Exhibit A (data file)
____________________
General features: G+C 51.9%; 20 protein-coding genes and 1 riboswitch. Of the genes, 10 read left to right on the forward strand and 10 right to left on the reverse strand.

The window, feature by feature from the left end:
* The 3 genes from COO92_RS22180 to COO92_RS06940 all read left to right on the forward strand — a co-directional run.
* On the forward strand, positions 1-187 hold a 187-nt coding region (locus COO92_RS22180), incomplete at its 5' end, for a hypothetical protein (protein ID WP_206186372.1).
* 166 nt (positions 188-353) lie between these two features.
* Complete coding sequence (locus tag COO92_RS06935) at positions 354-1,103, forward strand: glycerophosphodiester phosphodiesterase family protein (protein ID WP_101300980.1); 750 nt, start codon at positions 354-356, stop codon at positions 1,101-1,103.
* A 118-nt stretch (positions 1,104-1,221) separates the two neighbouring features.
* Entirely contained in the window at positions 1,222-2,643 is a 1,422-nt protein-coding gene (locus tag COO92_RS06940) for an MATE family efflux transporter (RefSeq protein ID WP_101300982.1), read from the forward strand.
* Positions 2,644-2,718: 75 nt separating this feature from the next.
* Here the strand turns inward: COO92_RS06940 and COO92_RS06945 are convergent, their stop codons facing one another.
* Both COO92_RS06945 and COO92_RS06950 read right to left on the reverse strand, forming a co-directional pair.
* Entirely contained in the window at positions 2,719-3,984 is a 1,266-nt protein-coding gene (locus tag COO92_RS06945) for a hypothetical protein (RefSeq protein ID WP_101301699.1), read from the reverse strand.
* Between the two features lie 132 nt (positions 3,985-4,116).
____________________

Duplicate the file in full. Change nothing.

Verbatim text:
General features: G+C 51.9%; 20 protein-coding genes and 1 riboswitch. Of the genes, 10 read left to right on the forward strand and 10 right to left on the reverse strand.

The window, feature by feature from the left end:
* The 3 genes from COO92_RS22180 to COO92_RS06940 all read left to right on the forward strand — a co-directional run.
* On the forward strand, positions 1-187 hold a 187-nt coding region (locus COO92_RS22180), incomplete at its 5' end, for a hypothetical protein (protein ID WP_206186372.1).
* 166 nt (positions 188-353) lie between these two features.
* Complete coding sequence (locus tag COO92_RS06935) at positions 354-1,103, forward strand: glycerophosphodiester phosphodiesterase family protein (protein ID WP_101300980.1); 750 nt, start codon at positions 354-356, stop codon at positions 1,101-1,103.
* A 118-nt stretch (positions 1,104-1,221) separates the two neighbouring features.
* Entirely contained in the window at positions 1,222-2,643 is a 1,422-nt protein-coding gene (locus tag COO92_RS06940) for an MATE family efflux transporter (RefSeq protein ID WP_101300982.1), read from the forward strand.
* Positions 2,644-2,718: 75 nt separating this feature from the next.
* Here the strand turns inward: COO92_RS06940 and COO92_RS06945 are convergent, their stop codons facing one another.
* Both COO92_RS06945 and COO92_RS06950 read right to left on the reverse strand, forming a co-directional pair.
* Entirely contained in the window at positions 2,719-3,984 is a 1,266-nt protein-coding gene (locus tag COO92_RS06945) for a hypothetical protein (RefSeq protein ID WP_101301699.1), read from the reverse strand.
* Between the two features lie 132 nt (positions 3,985-4,116).